What are some ways that you can intentionally check out the track and experiment with different lines, and then once you find a line that works, how do you go about remembering it?
 

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Hmm, good question. Willow Springs International Raceway was my first track, and is a very large and extremely fast track, which lends itself to a specific kind of experimenting, in turns. Some of the turns are so long that you have time to do things like change body position or change throttle, or adjust your line mid turn. These long turns allowed me to zero in on some bad habits I was having and change them. Of course, one does this without riding at 'the edge' so you have some play room.

In tighter, smaller tracks, you get to experiencing much more in the way of fast transitions (chicanes, etc.), high technical pieces of the track like bus stops (near 90 degree super slow turns) and off camber turns.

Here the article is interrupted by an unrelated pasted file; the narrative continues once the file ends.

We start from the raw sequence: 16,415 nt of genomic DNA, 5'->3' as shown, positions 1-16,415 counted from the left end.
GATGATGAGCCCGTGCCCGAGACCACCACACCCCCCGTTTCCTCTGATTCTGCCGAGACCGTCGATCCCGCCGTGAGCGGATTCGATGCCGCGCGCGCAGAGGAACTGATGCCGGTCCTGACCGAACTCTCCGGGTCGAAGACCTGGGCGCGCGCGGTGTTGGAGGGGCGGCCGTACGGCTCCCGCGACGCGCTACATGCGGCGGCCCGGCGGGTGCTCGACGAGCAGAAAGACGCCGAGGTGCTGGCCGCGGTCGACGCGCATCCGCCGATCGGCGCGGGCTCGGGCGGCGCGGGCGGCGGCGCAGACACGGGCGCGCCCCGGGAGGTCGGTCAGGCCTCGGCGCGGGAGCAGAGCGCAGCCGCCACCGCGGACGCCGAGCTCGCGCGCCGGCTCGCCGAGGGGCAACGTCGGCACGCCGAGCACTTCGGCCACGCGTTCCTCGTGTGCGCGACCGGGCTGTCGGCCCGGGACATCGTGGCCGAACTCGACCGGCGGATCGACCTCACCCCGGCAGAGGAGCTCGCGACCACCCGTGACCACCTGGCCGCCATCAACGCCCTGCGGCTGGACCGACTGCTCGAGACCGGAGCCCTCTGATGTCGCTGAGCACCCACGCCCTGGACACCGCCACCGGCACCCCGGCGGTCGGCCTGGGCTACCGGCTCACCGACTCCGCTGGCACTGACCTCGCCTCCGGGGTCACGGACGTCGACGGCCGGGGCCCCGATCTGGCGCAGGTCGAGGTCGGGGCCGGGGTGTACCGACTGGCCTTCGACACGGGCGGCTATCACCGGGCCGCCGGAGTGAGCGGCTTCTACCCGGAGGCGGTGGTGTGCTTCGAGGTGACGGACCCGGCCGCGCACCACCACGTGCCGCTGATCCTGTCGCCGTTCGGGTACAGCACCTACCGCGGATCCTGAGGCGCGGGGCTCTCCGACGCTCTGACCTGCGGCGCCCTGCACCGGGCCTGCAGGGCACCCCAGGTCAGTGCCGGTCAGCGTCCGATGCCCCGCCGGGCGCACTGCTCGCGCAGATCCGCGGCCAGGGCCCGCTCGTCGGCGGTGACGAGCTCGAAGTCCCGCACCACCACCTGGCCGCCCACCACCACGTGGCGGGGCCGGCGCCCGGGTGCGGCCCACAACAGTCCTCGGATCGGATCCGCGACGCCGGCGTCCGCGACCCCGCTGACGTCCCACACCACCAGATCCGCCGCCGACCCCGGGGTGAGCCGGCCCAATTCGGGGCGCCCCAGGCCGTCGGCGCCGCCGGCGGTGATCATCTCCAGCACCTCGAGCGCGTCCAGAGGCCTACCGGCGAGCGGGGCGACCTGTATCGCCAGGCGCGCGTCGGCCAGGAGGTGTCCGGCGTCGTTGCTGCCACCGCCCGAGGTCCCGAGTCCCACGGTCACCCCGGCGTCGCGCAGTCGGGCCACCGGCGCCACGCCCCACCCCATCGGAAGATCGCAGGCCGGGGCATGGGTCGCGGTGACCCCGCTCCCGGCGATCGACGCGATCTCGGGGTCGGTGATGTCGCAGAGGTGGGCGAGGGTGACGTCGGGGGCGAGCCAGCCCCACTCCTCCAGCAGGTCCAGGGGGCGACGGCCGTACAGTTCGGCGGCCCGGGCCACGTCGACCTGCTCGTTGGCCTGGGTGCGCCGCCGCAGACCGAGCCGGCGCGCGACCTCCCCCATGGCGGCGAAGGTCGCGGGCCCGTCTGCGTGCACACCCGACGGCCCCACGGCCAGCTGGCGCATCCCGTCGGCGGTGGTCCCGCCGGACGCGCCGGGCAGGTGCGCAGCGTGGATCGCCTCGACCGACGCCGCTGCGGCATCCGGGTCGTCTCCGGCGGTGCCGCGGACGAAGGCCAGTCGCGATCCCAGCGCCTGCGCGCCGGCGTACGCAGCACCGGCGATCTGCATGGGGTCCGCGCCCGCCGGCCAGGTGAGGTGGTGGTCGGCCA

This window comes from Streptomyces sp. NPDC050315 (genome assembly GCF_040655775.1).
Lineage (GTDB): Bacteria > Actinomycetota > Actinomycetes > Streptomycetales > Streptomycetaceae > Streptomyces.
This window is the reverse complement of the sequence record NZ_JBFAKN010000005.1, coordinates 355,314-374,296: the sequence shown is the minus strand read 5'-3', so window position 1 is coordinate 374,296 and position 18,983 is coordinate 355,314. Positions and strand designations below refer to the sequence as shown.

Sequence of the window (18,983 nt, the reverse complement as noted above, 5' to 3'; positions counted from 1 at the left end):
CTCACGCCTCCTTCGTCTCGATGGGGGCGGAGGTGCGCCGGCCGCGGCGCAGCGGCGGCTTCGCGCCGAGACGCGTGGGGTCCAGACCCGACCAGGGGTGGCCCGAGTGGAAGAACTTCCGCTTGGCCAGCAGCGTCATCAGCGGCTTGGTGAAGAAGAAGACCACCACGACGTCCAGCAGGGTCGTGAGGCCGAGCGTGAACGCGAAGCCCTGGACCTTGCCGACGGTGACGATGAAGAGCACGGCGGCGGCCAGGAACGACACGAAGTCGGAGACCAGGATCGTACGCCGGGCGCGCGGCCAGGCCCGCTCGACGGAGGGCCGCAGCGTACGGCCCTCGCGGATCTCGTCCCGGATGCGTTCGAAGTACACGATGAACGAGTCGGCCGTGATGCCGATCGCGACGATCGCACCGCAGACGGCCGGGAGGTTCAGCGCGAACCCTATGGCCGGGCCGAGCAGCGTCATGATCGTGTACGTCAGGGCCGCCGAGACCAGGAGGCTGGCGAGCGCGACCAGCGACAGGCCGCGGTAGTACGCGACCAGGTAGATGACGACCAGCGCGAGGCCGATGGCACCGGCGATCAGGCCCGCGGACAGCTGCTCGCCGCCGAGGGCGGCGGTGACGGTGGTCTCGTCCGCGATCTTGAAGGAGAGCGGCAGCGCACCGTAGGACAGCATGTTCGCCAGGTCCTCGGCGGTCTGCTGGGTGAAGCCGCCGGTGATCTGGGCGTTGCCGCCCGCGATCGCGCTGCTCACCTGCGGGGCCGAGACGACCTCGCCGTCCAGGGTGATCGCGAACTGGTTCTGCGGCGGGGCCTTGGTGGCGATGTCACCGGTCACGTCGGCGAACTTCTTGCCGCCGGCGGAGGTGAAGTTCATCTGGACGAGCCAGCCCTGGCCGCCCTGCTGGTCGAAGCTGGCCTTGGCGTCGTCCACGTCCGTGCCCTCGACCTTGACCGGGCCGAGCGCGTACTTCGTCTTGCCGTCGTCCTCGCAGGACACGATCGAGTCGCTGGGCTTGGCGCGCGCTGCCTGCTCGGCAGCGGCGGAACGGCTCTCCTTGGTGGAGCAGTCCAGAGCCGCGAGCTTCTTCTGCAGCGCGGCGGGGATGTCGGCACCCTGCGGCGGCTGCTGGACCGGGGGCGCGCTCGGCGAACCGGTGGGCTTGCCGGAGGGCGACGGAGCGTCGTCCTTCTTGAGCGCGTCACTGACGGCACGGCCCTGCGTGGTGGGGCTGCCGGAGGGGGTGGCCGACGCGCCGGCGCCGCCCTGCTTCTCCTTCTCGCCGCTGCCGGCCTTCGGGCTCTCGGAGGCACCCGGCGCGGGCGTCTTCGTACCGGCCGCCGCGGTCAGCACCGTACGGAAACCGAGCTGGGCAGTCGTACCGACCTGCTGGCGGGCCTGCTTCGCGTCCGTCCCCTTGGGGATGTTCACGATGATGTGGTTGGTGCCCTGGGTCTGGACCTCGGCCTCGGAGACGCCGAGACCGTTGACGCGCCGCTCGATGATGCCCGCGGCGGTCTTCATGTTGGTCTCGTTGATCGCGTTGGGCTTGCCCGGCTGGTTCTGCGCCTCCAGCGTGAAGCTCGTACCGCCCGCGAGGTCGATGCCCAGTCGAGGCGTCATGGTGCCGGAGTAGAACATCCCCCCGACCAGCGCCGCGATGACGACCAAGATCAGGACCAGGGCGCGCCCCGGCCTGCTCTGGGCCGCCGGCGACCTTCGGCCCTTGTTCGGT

Committing to memory is sort of automatic; you rack up the laps and memory combines with muscle memory, and you start to go harder on each turn, deeper with each braking zone.

Riding with someone of similar or better speed will very quickly expose any wrong line you are doing; they'll simply take off at some point and at that time you can know that there is improvement to be done. Other times you may close the distance, and know that it is you that has the better way through on that part of the track.
 

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Entering turns while going fast is a skill that takes a long time to build up. You can enter corners at high speed as long as you have the confidence to do so; I see riders in general struggle with this over other skills.
Truth, this right here takes so much time and I sometimes find myself regressing and then working up to a level I already attained.....:gun1:
 

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I have trouble with this also, towards the top of the list.
Increasing your vision/modifying your visual references through the turn and slow/smooth hands will help with this. Good luck! :cruising: